The Multinational Monitor


N E W S   M O N I T O R

Philippine Information System Geared Toward Multinationals and Security

by Gerald Sussman

In an address to corporate leaders of the telecommunications industry in Boston last month, Karl Meyer, chief economist for the International Telephone and Telegraph Corporation (ITT), claimed that new communication technologies in the Third World are being "set up to serve domestic demand."

But in the Philippines, where multinational corporations have a particularly cozy relationship with the country's head of state, Ferdinand Marcos, giants like ITT and Nippon Electric have set up telephone systems and satellite stations that go far beyond "domestic demand." These systems, in fact, are just a minor part of a communications/information network established by telecommunications companies throughout the Third World to serve their own needs - and the demands of the U.S. military.

The arrival of high-speed data transmission, satellite broadcasting and computer - based voice circuitry in the Philippines represents the commercial side of a technology born of more violent considerations a decade earlier in nearby Indochina.

In 1967, the same year that Marcos' media frontman, Robert Benedicto, bought out the only TV network in the Philippines, Marcos granted the U.S. Defense Communications Agency an Intelsat communication satellite receiving station outside of Manila. This station was part of the U.S. "electronic battlefield" strategy designed to improve U.S. military base communications in the war against the region's revolutionary movements.

To accommodate the defense agency, Marcos created a "local" management firm, the Philippine Overseas Telecommunication Corporation (POTC), with Benedicto and other trusted cronies as its board of directors. But the real managers of POTC were a handful of American and Canadian corporate executives and American military commanders brought in to create the security-oriented communications system. The unanticipated outcome of the Indochina conflict brought their stay to a quick end, but before pulling out of POTC, they succeeded in leasing 30 of the 40 satellite circuits to the U.S. military. The group also designed a national telecommunications system for the Philippines that was hooked up in 1979 to the Indonesian satellite system built by Hughes Aircraft.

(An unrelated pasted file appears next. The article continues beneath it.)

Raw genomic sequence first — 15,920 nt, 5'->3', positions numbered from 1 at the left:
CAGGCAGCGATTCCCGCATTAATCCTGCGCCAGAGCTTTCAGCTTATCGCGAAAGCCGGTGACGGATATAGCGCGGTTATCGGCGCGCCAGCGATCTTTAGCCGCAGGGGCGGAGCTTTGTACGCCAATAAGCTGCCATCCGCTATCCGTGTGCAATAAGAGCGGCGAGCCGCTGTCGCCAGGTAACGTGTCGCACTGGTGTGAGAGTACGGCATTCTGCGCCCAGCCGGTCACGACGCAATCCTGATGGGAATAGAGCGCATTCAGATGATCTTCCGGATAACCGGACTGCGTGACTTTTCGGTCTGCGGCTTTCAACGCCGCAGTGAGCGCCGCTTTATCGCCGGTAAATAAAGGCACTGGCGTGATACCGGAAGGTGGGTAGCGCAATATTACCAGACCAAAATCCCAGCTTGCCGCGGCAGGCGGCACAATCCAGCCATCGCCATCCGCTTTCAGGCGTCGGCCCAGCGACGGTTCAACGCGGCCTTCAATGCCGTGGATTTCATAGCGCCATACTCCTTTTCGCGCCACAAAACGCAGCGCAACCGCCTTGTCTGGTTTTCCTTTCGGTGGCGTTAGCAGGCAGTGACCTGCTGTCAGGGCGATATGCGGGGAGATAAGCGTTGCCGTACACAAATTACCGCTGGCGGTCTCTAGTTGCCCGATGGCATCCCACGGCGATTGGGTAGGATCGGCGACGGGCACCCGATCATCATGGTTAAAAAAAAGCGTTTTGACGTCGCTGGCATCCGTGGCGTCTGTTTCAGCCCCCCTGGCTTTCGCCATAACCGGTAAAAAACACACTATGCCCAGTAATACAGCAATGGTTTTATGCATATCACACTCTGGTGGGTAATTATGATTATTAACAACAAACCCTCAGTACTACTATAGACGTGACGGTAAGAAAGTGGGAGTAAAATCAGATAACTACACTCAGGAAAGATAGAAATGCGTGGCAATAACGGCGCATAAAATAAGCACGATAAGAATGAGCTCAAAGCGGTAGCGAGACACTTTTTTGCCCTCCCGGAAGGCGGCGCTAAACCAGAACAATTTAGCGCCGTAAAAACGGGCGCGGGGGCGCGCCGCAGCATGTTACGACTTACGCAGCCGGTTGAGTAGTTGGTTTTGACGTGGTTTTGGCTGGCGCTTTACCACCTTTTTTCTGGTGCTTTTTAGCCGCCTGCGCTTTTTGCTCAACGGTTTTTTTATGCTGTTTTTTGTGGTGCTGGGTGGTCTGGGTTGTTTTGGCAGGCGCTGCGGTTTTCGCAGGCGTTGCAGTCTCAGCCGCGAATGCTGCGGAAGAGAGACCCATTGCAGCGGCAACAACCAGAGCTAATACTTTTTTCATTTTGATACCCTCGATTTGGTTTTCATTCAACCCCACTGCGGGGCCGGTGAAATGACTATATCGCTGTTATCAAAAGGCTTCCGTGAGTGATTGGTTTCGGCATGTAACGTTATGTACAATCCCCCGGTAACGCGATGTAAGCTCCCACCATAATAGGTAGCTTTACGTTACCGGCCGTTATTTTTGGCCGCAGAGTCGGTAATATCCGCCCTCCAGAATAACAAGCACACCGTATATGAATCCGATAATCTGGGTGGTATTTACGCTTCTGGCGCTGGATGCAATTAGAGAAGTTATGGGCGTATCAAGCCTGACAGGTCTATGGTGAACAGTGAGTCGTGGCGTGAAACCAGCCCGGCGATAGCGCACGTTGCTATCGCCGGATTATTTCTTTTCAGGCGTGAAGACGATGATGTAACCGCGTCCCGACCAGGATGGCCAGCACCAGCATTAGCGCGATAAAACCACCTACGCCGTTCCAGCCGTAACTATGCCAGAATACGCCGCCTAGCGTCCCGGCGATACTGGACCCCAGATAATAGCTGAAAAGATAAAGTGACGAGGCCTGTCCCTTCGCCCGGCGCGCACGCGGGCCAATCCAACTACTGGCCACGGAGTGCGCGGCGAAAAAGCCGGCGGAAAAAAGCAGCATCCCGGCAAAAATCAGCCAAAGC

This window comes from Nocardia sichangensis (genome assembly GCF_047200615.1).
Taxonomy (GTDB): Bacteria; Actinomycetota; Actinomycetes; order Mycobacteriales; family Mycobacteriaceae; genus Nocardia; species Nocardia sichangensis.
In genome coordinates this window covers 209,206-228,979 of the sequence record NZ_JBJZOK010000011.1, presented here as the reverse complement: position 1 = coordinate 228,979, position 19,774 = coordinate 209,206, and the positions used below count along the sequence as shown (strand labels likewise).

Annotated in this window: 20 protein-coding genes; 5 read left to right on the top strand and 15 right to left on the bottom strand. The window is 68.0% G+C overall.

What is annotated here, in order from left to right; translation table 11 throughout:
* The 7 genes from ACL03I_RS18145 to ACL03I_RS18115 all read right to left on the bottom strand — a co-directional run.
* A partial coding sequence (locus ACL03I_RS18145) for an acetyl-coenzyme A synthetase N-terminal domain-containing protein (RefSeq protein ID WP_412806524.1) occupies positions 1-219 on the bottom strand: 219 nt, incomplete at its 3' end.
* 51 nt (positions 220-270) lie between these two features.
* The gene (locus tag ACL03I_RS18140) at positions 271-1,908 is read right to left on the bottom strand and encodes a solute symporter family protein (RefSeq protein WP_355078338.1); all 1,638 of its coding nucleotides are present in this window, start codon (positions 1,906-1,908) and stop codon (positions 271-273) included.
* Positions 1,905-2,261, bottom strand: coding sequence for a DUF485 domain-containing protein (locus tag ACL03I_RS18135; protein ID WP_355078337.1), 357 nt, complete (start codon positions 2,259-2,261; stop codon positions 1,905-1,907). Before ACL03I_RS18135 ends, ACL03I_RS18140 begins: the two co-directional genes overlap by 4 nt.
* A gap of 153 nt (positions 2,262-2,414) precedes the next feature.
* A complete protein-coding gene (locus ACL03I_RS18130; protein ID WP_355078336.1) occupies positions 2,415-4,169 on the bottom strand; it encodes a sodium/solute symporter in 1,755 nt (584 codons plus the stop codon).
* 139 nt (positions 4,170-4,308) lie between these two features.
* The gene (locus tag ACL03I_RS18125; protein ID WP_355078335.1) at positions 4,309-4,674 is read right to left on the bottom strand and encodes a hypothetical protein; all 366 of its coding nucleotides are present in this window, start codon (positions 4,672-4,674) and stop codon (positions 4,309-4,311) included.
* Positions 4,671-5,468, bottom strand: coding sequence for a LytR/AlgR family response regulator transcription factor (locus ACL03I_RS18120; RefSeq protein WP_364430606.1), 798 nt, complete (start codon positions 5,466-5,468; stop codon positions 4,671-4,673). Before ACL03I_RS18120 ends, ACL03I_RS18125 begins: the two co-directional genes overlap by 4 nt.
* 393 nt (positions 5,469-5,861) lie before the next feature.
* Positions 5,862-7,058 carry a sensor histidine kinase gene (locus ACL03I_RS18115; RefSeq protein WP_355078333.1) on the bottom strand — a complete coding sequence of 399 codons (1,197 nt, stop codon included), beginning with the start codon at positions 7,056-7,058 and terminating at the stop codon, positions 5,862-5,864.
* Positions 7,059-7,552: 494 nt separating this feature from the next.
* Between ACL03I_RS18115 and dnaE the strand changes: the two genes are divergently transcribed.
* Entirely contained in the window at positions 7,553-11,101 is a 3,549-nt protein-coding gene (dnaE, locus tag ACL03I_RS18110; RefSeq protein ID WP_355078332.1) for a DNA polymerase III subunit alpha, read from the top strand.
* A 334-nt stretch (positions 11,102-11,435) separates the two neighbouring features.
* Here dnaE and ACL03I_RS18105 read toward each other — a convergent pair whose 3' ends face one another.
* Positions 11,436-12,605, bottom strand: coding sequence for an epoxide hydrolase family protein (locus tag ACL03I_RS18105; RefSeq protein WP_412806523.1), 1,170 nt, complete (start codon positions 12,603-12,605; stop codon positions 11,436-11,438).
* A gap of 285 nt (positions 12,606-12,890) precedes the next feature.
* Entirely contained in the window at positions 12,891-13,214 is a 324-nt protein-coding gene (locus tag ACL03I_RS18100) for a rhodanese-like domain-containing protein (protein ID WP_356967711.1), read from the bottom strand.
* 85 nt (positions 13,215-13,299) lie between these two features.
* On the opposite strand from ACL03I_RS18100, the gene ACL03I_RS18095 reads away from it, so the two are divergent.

Today the Philippine domestic satellite system, "Domsat," has 11 earth stations located in strategic points of the archipelago. One of the stations is a compact, mobile unit that can be boarded on a helicopter, which allows the Philippine armed forces to have instant radio communications with and military troops engaged in fighting with the insurgent Moro National Liberation Front or the communist New People's Army. To oversee the national communications network, Marcos installed a direct Domsat TV/radio hookup to the presidential palace together with a U.S.-supplied telephone hotline. This hotline was used to coordinate the 1972 martial law takeover, and the TV/radio hookup allows Marcos to preempt broadcasting anytime - as he frequently does.

Major corporations from England, Germany, the U.S., and Japan have taken advantage of Marcos's laws to establish telecommunications networks in the Philippines.

The British international telecommunication giant Cable & Wireless has formed a "joint venture" common carrier (message delivery) and carrier's carrier (submarine cable equipment) partnership with the Benedicto group. RCA Global Communications and ITT World Communications have established similar arrangements, respectively, with Marcos's defense minister, Juan Ponce Enrile, and with the country's most financially extended family business group, the Ayala-Zobels. The Japanese company